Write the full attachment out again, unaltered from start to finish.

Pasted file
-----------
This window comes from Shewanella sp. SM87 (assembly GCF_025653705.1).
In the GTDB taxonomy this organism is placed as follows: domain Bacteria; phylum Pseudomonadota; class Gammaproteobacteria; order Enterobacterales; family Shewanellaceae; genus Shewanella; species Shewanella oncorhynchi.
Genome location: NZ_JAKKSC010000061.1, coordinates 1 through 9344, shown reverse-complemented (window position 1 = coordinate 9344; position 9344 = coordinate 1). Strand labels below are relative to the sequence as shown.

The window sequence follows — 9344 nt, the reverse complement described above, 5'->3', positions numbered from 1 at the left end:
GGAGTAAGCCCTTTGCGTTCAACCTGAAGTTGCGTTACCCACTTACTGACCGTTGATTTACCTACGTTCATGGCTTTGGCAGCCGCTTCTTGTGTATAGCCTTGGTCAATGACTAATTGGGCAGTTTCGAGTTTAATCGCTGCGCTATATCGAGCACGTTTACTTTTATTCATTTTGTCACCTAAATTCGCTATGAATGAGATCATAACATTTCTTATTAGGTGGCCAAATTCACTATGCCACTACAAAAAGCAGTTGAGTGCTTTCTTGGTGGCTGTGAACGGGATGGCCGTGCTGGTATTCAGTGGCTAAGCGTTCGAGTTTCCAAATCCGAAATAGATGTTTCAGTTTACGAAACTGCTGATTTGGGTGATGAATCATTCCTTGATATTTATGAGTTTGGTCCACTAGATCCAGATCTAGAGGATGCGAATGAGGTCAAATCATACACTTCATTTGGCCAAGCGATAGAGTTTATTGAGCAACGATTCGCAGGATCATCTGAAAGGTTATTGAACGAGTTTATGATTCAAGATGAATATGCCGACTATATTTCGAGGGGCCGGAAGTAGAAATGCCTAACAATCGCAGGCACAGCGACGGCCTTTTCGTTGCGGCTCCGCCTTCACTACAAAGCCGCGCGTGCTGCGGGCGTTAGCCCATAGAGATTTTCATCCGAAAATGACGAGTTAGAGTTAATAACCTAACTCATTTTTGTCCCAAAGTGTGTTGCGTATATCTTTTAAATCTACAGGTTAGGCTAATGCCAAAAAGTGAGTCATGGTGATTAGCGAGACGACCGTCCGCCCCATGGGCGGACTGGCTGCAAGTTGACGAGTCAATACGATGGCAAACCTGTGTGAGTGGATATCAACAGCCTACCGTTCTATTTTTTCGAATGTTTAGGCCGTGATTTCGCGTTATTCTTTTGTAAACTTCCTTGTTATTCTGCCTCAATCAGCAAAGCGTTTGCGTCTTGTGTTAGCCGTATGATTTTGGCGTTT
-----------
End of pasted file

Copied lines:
This window comes from Shewanella sp. SM87 (assembly GCF_025653705.1).
In the GTDB taxonomy this organism is placed as follows: domain Bacteria; phylum Pseudomonadota; class Gammaproteobacteria; order Enterobacterales; family Shewanellaceae; genus Shewanella; species Shewanella oncorhynchi.
Genome location: NZ_JAKKSC010000061.1, coordinates 1 through 9344, shown reverse-complemented (window position 1 = coordinate 9344; position 9344 = coordinate 1). Strand labels below are relative to the sequence as shown.

The window sequence follows — 9344 nt, the reverse complement described above, 5'->3', positions numbered from 1 at the left end:
GGAGTAAGCCCTTTGCGTTCAACCTGAAGTTGCGTTACCCACTTACTGACCGTTGATTTACCTACGTTCATGGCTTTGGCAGCCGCTTCTTGTGTATAGCCTTGGTCAATGACTAATTGGGCAGTTTCGAGTTTAATCGCTGCGCTATATCGAGCACGTTTACTTTTATTCATTTTGTCACCTAAATTCGCTATGAATGAGATCATAACATTTCTTATTAGGTGGCCAAATTCACTATGCCACTACAAAAAGCAGTTGAGTGCTTTCTTGGTGGCTGTGAACGGGATGGCCGTGCTGGTATTCAGTGGCTAAGCGTTCGAGTTTCCAAATCCGAAATAGATGTTTCAGTTTACGAAACTGCTGATTTGGGTGATGAATCATTCCTTGATATTTATGAGTTTGGTCCACTAGATCCAGATCTAGAGGATGCGAATGAGGTCAAATCATACACTTCATTTGGCCAAGCGATAGAGTTTATTGAGCAACGATTCGCAGGATCATCTGAAAGGTTATTGAACGAGTTTATGATTCAAGATGAATATGCCGACTATATTTCGAGGGGCCGGAAGTAGAAATGCCTAACAATCGCAGGCACAGCGACGGCCTTTTCGTTGCGGCTCCGCCTTCACTACAAAGCCGCGCGTGCTGCGGGCGTTAGCCCATAGAGATTTTCATCCGAAAATGACGAGTTAGAGTTAATAACCTAACTCATTTTTGTCCCAAAGTGTGTTGCGTATATCTTTTAAATCTACAGGTTAGGCTAATGCCAAAAAGTGAGTCATGGTGATTAGCGAGACGACCGTCCGCCCCATGGGCGGACTGGCTGCAAGTTGACGAGTCAATACGATGGCAAACCTGTGTGAGTGGATATCAACAGCCTACCGTTCTATTTTTTCGAATGTTTAGGCCGTGATTTCGCGTTATTCTTTTGTAAACTTCCTTGTTATTCTGCCTCAATCAGCAAAGCGTTTGCGTCTTGTGTTAGCCGTATGATTTTGGCGTTT